Sunday, 3 August 2014

Basic Intarsia Tutorial

Intarsia is a simple colorwork knitting technique that uses 2 or more colors in every working row. What makes it different than stranded knitting, is that the colors are worked in 'blocks' and almost no color is worked throughout the row, only at specific parts.

That means that we have 'columns' of stitches of different colors which we work by switching between yarns. The 'trick' to achieve this, without producing holes in our work, is to twist the yarns with each other. 

To illustrate this process we have the following example:
For clarity, we use only two colors, and a simple motif, a square. (all sorts of shapes can be knitted though). Our main color is MC: petrol and our contrasting color, CC: pink.

We begin by working a few rows in MC. When on the right side of work, we work a few stitches and then introduce CC. In this first row, there is no need for any special technique. 
After we complete a few stitches with CC, we begin to work again with MC, but this time, from a new yarn strand! If the stitches of the motif are only a few though, we can easily carry along the same yarn strand across and work with it the new stitches. Otherwise, as in this example, you will need a second strand.

On the next row (wrong side), we officially begin with intarsia. As seen in the pictures below, we knit normally with MC and when we arrive at the CC stitches, before knitting the first CC stitch, we cross the two yarns.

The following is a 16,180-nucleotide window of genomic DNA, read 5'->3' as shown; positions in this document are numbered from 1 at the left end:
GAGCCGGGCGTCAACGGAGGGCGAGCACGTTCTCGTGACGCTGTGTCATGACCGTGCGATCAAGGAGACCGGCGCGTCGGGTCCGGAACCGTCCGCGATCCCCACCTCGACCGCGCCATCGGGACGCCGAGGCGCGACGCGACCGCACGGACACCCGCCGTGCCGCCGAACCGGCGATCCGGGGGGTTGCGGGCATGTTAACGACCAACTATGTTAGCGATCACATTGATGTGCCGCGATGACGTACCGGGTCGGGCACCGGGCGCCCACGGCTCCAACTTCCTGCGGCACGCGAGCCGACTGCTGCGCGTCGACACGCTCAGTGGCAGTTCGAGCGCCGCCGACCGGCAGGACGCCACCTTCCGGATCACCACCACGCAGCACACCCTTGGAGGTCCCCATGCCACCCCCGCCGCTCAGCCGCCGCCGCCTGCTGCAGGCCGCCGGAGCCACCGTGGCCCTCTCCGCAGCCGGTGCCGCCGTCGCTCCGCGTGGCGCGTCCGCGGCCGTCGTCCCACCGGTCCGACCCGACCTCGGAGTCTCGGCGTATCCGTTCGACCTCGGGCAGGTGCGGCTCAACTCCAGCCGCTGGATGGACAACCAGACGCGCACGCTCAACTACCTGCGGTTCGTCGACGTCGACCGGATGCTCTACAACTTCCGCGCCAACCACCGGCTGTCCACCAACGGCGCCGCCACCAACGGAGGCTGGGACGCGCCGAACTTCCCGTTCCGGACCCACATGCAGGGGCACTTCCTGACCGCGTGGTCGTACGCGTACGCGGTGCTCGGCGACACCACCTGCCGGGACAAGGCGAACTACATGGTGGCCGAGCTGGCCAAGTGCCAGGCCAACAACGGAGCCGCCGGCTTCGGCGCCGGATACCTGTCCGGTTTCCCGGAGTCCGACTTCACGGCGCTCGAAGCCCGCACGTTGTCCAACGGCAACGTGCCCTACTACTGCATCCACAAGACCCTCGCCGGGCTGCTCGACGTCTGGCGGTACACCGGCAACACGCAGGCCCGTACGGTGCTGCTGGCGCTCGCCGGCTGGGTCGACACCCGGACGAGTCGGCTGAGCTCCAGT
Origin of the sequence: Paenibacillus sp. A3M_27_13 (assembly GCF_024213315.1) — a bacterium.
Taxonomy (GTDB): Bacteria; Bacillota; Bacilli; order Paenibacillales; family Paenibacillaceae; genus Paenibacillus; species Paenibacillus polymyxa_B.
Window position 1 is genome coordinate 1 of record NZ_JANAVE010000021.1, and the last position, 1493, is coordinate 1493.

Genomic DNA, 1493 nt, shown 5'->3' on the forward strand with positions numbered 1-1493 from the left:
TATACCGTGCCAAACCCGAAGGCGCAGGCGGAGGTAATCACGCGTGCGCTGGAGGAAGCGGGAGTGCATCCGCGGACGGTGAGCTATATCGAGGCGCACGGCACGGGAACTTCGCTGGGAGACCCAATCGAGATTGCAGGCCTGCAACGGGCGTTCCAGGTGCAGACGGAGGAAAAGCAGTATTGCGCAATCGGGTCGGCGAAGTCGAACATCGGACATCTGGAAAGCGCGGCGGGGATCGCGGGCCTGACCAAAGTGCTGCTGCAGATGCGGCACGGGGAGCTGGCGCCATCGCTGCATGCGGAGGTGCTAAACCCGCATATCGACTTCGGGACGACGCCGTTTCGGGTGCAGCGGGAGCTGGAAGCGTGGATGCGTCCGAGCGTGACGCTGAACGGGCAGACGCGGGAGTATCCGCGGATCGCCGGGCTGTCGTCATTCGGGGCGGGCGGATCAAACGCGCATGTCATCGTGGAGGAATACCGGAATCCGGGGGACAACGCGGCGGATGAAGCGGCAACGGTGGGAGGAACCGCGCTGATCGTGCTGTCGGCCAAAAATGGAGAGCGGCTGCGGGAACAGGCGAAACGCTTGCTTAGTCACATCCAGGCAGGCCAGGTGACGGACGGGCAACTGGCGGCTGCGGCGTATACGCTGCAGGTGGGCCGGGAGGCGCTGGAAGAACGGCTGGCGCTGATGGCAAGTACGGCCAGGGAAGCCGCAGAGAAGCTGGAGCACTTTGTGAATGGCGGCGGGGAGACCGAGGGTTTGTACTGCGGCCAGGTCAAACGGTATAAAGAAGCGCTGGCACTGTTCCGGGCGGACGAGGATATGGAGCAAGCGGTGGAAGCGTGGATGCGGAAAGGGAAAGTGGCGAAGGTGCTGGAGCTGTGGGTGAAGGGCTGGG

click to enlarge

The same is done when we are done knitting the CC stitches and move to the MC again. So, in this example we have to cross twice in each row. If we had more color changes, we would have more twisting of yarns.

Twisting can easily produce tangling, but with good yarn management this is easily avoided. Check out Helene Magnusson's excellent tutorial page on yarn management.

Next row is the right side, and we follow the same principle: work MC color, cross yarns, work CC, cross yarns, work MC.

After working a few rows, it might look like there is a vertical gap between the two colors, but that should close if in every row we keep twisting the yarns together.

When we are finished knitting the motif, we knit the next entire row with MC, but we remember to twist the yarns one last time during this row. This will help us take care of our yarn tails later. After a few rows with MC, the work should look like this:

Notice on the wrong side the 'purl' bumps that appear vertically around CC. This is the result of the twisting of the yarns. There is no need to pull the yarn too tight when twisting, maintaining the same tension is desired to produce a uniform and good looking result.

No comments:

Post a Comment